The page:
To provide further context, African economic growth is projected at 2.6 percent in 2017, with aggregate growth rising to 3.2 percent in 2018 and 3.5 percent in 2019. The average economic growth rate globally is about 2.7 percent at the moment. Hot growth giants such as India and China are growing at around seven percent per year.
And all the while, according to MDC-T, Zimbabwe will be motoring ahead, all on its own, with close to 50 percent annual growth?
It is a moot point to even debate how MDC-T plans to achieve this miracle growth. However, it is important to examine what we know so far of their plans.
According to Mashakada, the MDC-T will achieve this mainly through foreign investment, public sector reform, and infrastructure.
The party is right that economic growth will need massive infrastructure investment. Currently, only four percent of the budget is going into infrastructure.
So, how much does Zimbabwe need for infrastructure?
According to AfDB data, Zimbabwe needs $2 billion per year to fix its infrastructure. A total of $14 billion is needed. In 2013, a senior World Bank official said Zimbabwe needed over $33 billion for infrastructure over 20 years.
It is a big bill. How would it be funded?
Mashakada says MDC-T would use its “international goodwill” to float infrastructure Eurobonds in deep capital markets”.
However, the MDC-T policy makers will need to look at the carnage elsewhere in Africa, where countries that floated Eurobonds are defaulting and running to the IMF for help.
The Eurobond was in fashion when commodity prices, which made them an attraction, were booming. Now that commodities are in trouble, investors have lost their appetite for risk. Yields are rising, exchange rates weaker, meaning countries have to pay more to service debts.
Ghana has had to approach the IMF for help and Mozambique this year became the first country to default on the bonds. Zambia had a hugely successful Eurobond float in 2012 – bids were over 15 times the offer – but low copper prices have left them in trouble.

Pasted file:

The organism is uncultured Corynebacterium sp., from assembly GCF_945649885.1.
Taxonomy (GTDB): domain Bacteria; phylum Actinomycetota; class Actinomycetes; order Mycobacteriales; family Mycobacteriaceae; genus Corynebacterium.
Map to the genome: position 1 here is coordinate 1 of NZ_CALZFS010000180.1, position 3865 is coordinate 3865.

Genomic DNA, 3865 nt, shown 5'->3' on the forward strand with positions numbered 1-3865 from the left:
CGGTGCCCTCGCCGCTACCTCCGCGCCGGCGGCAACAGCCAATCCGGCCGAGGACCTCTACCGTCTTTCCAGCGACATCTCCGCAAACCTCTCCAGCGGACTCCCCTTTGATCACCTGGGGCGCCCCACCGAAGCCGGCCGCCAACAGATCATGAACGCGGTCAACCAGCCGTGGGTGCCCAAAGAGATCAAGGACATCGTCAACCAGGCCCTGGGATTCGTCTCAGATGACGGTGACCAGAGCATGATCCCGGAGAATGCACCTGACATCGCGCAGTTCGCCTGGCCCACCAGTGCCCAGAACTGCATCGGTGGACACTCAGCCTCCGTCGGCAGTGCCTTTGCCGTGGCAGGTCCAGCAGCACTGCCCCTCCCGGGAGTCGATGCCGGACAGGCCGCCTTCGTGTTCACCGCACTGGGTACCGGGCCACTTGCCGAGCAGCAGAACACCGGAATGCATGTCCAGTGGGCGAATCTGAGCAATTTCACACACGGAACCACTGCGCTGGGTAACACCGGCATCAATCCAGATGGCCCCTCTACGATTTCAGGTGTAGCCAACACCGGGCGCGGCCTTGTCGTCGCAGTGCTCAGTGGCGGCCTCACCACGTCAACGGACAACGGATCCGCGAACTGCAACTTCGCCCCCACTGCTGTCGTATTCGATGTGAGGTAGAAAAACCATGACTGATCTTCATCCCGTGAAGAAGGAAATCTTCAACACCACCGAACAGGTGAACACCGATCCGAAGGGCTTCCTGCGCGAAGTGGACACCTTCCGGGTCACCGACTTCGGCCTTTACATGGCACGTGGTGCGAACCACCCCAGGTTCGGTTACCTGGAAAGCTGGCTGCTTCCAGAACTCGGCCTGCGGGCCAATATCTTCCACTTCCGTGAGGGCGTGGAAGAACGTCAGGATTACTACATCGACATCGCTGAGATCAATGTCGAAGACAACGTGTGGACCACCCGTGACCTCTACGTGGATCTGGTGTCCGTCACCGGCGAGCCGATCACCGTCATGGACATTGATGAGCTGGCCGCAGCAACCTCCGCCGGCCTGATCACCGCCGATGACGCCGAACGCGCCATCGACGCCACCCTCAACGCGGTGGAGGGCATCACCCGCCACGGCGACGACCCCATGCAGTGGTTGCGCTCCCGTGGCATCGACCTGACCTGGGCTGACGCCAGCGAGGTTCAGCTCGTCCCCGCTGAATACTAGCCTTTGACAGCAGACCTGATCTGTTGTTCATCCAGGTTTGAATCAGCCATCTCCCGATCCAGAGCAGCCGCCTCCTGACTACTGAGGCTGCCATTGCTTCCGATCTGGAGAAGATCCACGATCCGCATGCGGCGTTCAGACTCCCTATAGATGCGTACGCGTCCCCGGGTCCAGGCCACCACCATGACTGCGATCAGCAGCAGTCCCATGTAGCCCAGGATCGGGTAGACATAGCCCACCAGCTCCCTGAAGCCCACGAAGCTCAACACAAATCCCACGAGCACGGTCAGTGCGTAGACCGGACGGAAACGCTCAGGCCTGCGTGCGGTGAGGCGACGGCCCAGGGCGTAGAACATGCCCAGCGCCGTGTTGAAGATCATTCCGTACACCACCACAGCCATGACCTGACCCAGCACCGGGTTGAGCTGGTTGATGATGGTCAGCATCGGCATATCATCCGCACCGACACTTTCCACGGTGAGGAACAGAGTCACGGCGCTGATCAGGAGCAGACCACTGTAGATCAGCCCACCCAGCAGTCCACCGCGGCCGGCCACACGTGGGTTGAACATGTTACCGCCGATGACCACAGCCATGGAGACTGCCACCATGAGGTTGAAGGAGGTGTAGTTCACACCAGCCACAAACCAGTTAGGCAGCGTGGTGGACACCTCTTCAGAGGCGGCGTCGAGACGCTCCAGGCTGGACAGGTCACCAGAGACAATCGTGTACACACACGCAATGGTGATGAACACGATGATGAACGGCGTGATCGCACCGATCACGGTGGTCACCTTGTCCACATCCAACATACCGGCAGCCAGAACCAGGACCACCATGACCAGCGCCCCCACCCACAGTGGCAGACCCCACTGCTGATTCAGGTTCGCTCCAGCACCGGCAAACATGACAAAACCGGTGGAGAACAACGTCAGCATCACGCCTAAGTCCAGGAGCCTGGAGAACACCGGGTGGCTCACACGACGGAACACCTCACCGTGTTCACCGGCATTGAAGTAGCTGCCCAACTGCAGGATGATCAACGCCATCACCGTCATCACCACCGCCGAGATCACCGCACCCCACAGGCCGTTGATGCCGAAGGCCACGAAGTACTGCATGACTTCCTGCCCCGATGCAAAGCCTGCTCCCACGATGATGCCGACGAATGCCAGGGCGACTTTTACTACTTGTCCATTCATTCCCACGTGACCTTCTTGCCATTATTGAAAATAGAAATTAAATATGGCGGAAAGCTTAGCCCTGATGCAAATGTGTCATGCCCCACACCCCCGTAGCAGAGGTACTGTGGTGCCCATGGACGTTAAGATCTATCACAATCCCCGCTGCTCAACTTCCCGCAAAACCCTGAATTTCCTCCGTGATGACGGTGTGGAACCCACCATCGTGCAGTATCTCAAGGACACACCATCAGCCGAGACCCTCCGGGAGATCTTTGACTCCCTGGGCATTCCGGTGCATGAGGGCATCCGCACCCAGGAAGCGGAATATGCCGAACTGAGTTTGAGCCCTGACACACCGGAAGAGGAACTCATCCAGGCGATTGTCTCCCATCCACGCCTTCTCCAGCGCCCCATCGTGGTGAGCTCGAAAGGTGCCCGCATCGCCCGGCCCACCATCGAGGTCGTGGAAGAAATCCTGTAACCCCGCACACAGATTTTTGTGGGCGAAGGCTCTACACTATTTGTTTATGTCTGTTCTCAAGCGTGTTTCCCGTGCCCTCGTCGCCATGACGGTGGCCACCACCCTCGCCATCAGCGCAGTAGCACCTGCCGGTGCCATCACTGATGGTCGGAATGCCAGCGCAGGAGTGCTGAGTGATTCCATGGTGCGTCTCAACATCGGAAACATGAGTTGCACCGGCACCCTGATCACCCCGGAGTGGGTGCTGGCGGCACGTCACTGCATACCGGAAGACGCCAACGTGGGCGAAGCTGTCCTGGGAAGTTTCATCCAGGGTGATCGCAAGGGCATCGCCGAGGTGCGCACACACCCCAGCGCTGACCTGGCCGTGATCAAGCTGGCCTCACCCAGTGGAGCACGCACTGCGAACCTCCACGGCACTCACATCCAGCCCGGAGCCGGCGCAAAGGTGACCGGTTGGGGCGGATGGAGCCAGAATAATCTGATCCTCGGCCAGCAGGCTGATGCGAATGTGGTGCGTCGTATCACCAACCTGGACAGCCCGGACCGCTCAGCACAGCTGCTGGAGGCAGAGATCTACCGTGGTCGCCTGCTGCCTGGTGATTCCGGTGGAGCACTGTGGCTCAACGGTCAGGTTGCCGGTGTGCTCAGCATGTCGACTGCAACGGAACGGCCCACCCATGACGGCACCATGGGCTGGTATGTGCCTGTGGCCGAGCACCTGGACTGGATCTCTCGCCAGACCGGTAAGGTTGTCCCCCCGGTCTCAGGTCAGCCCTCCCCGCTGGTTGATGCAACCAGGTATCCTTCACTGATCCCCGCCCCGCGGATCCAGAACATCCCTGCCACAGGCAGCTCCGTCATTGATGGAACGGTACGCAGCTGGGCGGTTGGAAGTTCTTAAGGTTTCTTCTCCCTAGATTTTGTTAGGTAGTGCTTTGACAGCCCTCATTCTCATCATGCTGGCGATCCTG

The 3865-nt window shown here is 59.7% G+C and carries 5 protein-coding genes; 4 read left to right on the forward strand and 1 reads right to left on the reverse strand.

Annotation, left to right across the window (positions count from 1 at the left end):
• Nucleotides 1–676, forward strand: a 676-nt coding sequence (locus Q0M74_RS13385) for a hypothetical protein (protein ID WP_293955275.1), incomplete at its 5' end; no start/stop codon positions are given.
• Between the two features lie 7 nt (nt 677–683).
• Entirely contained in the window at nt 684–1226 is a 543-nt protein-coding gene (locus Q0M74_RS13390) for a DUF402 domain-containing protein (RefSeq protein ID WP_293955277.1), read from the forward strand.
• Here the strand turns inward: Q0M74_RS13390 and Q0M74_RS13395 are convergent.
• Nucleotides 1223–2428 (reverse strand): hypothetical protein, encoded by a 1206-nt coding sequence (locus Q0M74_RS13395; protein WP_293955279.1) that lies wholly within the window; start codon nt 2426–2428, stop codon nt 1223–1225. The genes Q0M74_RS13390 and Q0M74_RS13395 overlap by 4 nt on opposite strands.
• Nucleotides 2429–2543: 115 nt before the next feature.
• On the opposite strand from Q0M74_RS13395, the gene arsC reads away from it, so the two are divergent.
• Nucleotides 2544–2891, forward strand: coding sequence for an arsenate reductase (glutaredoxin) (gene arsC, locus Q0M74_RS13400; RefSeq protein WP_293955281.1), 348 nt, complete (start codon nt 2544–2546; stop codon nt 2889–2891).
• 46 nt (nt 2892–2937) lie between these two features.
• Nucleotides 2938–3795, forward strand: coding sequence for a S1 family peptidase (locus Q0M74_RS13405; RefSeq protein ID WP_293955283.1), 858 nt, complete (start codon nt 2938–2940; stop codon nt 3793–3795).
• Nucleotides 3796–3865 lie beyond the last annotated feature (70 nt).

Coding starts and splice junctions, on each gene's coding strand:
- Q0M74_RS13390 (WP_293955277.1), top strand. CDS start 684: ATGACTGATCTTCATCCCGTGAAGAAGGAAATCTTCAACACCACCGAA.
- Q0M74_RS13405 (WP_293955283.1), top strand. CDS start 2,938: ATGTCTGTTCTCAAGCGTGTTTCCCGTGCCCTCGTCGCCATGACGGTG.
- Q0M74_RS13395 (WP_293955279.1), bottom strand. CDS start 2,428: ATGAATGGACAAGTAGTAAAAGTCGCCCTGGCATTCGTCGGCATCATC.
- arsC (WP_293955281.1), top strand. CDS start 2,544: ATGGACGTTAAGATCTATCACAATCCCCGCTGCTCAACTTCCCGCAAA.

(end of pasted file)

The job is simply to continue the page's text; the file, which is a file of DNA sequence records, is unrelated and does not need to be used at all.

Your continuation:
Zimbabwe’s credit rating makes the Eurobond route improbable, even with “goodwill”.
Using a sovereign credit risk model based on budget deficits, foreign reserves, non-performing bank loans and political instability to calculate default probabilities, Bloomberg recently flagged four countries as risky African Eurobond issuers: Senegal, Tunisia, Ghana and Zambia.
How would Zimbabwe, with his messy deficits, non-existent foreign reserves, and high default rate do on that score?
Africa has seen a slowdown in investment growth from nearly 8 percent in 2014 to 0.6 percent in 2015. Any party that relies almost entirely on FDI for its policy needs to understand that the world has changed.
The MDC-T is right that it would enjoy more international goodwill than the current Zanu-PF government, whose economic management has been a lesson in how to ruin an economy.
It is expected that all politicians come bearing promises of milk and honey. However, MDC-T needs to be careful not to raise expectations of an overnight economic turnaround. It sounds good on a rally podium, but recovery will not be as easy, or as fast, as claimed.
A claim of a $100 billion economy, in either 100 days or five years, is not only mathematically impossible, it is also irresponsible for a party that promises a change from four decades of Zanu-PF’s lofty, broken promises.